No. 466
Crime, Eccentricity, and the Sporting Life in 19th Century America.
April 08, 2020

The Terrific Leap at Niblo’s Garden, From an Aerial Apparatus.

The original and daring aerial representation by Thomas Hanlon, now performed by him every evening a
January 11, 2016
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Via Newspapers.com Poltergeist activity often takes place within a surprisingly short time frame, but this flying visit may be one for the record books. The “Black River Gazette,” August 6, 1875: A San Diego correspondent of the San Francisco Mercury writes as follows, under date of 13th ult, in relation to some strange doings in the former place. A rather singular event occurred a few
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Strange Company - 4/8/2020

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Ephemeral New York - 4/5/2020

From the New England Weekly Journal, July 23, 1733 — a three-month-old news item (part of a roundup of dated minor dispatches) that had to cross the Atlantic from the mother country. Ipswich, April 7. Last Saturday Samuel Partridge was executed here, for robbing Mr. Barwell of Brockley in this City, of 31l, 10s., a […]
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Beginning on January 1st, W&W will begin featuring fascinating short clippings from the Fall River papers and other newspapers from …

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Lizzie Borden: Warps and Wefts - 12/29/2019
Robert Hoey told police that as he was coming home from work in the early hours of March 15, 1898, he literally tripped over the body of a dead woman in the courtyard of the tenement where he lived at No. 27 Monroe Street in New York City. An autopsy revealed that the woman had been strangled to death and the police believed that the body had been dragged to the courtyard known in the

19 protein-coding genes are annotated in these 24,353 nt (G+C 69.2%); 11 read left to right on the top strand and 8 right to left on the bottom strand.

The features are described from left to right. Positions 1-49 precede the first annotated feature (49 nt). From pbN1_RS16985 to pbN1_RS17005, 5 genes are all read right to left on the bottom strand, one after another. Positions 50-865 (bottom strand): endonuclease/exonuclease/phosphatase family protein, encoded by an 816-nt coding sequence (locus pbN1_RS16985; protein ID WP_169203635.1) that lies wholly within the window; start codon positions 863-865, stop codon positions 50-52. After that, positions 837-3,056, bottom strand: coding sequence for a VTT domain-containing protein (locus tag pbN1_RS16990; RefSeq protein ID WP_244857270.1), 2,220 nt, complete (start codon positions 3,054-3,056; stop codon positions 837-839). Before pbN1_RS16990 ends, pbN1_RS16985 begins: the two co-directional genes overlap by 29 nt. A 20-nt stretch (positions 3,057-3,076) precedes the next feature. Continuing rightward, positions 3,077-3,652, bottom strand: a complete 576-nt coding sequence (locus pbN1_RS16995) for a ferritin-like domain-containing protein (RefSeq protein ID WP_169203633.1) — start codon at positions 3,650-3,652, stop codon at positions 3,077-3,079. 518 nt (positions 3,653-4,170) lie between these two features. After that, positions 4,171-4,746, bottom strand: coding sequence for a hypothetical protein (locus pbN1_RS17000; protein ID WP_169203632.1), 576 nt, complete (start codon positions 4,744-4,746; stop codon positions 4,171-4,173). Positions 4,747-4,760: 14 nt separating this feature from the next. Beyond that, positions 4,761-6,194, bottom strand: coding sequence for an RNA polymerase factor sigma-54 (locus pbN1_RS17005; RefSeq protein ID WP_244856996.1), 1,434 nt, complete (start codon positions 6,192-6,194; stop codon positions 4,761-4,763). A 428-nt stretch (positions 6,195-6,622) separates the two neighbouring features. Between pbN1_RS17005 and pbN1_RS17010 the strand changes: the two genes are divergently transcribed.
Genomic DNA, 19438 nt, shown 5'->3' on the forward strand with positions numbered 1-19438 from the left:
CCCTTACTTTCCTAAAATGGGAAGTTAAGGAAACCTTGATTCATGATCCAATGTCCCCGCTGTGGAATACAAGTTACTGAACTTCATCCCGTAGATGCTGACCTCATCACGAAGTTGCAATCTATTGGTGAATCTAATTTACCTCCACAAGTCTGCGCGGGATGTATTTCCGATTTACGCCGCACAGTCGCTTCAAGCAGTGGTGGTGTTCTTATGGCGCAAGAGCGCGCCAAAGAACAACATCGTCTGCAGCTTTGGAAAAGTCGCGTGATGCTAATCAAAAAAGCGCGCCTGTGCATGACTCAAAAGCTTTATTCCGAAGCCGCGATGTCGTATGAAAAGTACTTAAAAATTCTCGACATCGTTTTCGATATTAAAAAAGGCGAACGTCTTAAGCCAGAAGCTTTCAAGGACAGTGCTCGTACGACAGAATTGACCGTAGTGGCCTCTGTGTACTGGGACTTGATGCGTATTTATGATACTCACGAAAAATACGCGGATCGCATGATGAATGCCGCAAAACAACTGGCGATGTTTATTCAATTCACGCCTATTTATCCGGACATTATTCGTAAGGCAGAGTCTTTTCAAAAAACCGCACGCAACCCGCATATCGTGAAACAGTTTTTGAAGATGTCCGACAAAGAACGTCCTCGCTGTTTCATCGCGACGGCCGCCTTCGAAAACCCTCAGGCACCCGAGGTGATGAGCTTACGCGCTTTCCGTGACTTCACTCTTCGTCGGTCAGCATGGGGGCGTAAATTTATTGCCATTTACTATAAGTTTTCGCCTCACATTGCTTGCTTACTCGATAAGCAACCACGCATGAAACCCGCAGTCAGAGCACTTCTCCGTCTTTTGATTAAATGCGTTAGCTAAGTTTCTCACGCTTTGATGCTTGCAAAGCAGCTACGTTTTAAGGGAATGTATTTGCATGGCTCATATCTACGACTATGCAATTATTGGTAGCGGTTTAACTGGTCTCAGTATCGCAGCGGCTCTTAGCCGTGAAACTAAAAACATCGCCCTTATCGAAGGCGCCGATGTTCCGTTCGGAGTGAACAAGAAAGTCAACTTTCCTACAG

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Murder By Gaslight - 4/4/2020

Entire article Seattle Daily Times Aug 19, 1898 (transcribed below) (Click image to enlarge) he looked her trouble in the face and did not hesitate to go into the camp of his enemies." The following is an interesting newspaper clipping discussing Mary Smith's (Mary Eva Noonan) trip to Skagway, Alaska to settle her husband's (Jefferson Randolph "Soapy" Smith II) estate. She knew
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Soapy Smith's Soap Box - 4/6/2020
[Editor’s note: Guest writer, Peter Dickson, lives in West Sussex, England and has been working with microfilm copies of The Duncan Campbell Papers from the State Library of NSW, Sydney, Australia. The following are some of his analyses of what he has discovered from reading these papers. Dickson has contributed many transcriptions to the Jamaica Family […]
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Cowboys Lassoing the Ballet. | Pugilistic Females.

The Terrific Leap at Niblo’s Garden, From an Aerial Apparatus.

Terrific Leap

 

The original and daring aerial representation by Thomas Hanlon, now performed by him every evening at Niblo's Garden. [more]

It is very seldom that we have to chronicle such a feat as that which we illustrate in our present number, and which is nightly performing at Niblo’s Garden. It is universally acknowledged as being the chef d’oeuvre of gymnastic genius. Although no description can do justice to it, we will endeavor to give our readers some idea of Thomas Hanlon’s magnificent daring. He first performs many gymnastic feats, perfectly marvelous, with and upon six sticks connected together and swinging in the air. He hangs by the nape of the neck, by the toes, by the knees, in every possible attitude leaping and winding through the sticks or short ladder and recovering his balance with great adroitness. Every gymnast will bear witness that, considering the many chances of falling which the acrobat runs and against which no skill can guard, this is beyond question the most terrifically dangerous exhibition ever seen in New York. The enthusiastic delight with which it has been received by crowded houses and applause, shows that its danger as well as the skill displayed were fully appreciated.

After thus astounding this audience, he suddenly darts from the slender platform, and taking a terrific leap, grasps a rope at least twenty feet distance, which hangs form the rigging loft of theatre, and after swinging on it for some short time, lets himself down on the stage. This appalling act of labor and ingenuity must be seen to be appreciated; the most elaborate description sounds tame after witnessing it, and when seen it takes the breath away from the spectator, since, should he miss his hold nothing could save him from instant destruction. It is undoubtedly the boldest, the most reckless gymnastic feat ever attempted.


Reprinted from Frank Leslie's Illustrated Newspaper, January 28, 1860.